Letter: Fight tobacco industry efforts to addict youth

Stop tobacco industry from addicting youth

To the editor:

Smoking is still the #1 cause of preventable death and disease in the United States, killing over 400,000 people each year. With flavored tobacco products now attracting a new generation of smokers and nicotine users, continued efforts need to be made to educate and prevent youth from using these products.

You might have noticed the variety of inexpensive, flavored nicotine products such as single packaged cigars, e-cigarettes, e-hookah and blunt wraps available at your local retailers and how they are often placed on shelves that are at eye level for kids.

Research shows that youth are particularly attracted to nicotine delivery products that are sold in candy and fruit flavors. Currently, these products are widely available at corner stores and other retailers that youth frequent. E-cigarettes and e-hookah are often displayed at the checkout counter and other highly visible locations within the store right next to candy.

These products might look fun or harmless, but consumers need to be aware that nicotine in any form is addictive. Although many of these products are regulated locally, they are not regulated by the Food and Drug Administration, so there is no way of knowing the amount of nicotine or other chemicals these products contain.

When it comes to youth, this is particularly important because nicotine is highly addictive and can produce chemical and structural changes in the adolescent brain that can lead to future addictions. Ninety percent of smokers begin before the age of 18.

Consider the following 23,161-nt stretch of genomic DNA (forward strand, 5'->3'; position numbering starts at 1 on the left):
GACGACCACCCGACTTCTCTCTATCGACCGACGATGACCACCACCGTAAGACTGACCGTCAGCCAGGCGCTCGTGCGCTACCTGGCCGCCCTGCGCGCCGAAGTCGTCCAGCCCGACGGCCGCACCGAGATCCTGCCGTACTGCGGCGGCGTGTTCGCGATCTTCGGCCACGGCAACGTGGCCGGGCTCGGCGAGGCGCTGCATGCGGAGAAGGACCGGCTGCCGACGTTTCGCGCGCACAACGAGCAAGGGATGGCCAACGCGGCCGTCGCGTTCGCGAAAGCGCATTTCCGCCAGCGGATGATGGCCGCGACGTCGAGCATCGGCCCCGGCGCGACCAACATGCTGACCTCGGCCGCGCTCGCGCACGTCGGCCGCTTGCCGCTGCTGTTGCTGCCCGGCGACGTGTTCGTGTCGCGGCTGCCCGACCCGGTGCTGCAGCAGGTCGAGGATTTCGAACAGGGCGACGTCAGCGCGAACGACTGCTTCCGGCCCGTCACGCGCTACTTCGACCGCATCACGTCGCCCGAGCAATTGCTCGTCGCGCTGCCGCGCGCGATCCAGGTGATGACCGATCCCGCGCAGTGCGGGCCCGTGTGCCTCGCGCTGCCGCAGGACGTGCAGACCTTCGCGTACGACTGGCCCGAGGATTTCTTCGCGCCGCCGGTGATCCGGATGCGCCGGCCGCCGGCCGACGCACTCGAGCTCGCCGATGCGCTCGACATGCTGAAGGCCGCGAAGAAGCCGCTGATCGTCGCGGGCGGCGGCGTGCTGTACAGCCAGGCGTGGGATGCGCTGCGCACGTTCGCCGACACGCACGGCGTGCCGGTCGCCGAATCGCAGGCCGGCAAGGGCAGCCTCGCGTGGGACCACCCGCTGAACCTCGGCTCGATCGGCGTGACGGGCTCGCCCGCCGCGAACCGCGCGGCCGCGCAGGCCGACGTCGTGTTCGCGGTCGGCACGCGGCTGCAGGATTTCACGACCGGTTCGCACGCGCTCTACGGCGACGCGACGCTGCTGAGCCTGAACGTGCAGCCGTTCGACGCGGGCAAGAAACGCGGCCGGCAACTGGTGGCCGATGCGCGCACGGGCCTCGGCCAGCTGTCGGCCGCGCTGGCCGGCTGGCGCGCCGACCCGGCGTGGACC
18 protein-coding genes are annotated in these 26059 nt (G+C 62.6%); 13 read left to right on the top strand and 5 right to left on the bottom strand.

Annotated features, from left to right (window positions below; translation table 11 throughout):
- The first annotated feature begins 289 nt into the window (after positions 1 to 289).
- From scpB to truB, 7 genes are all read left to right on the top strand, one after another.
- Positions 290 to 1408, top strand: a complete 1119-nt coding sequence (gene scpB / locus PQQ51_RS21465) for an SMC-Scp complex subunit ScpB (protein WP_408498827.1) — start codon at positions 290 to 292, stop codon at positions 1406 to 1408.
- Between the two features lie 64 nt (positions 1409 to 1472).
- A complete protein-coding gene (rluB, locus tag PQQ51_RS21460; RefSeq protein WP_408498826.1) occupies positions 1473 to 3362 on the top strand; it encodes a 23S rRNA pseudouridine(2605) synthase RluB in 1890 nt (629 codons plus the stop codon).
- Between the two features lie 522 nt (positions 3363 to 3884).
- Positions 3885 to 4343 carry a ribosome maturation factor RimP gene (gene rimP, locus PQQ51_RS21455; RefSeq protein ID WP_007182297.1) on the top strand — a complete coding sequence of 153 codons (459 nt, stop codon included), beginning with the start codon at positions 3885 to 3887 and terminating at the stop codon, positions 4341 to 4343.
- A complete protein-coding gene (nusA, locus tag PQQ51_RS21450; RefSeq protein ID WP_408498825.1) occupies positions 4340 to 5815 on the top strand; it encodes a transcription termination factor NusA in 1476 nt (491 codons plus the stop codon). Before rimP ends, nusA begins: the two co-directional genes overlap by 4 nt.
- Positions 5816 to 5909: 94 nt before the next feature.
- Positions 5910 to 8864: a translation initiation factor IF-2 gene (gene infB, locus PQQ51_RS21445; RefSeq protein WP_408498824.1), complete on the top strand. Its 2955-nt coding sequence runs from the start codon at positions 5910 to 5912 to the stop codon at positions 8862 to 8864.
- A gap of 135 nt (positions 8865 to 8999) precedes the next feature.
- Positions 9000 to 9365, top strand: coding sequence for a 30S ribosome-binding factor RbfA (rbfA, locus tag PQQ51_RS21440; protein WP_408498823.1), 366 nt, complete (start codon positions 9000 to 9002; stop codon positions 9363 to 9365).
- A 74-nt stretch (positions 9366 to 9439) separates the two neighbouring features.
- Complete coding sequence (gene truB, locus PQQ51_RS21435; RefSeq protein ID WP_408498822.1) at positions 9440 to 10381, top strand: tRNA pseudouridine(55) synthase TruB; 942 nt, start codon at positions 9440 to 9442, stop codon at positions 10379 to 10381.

These products are cheap, sweet and can be easy to obtain. Limiting the places where young people see flavored tobacco products will have a major impact on the health of future generations.

We encourage local boards of health, working in unison with parents, educators, and all members of the community, to be mindful of what is being sold at local stores, to continue promoting policy changes that protect youth and to talk to teens and children about the risks of these nicotine products.

James J. Wilusz, Lee

Elizabeth Rolison, Pittsfield James J. Wilusz is executive director, Tri-Town Health Department/ Tobacco Awareness Program. Elizabeth Rolison is program manager, Berkshire Tobacco Free Community Partnership at Berkshire Area Health Education Center.


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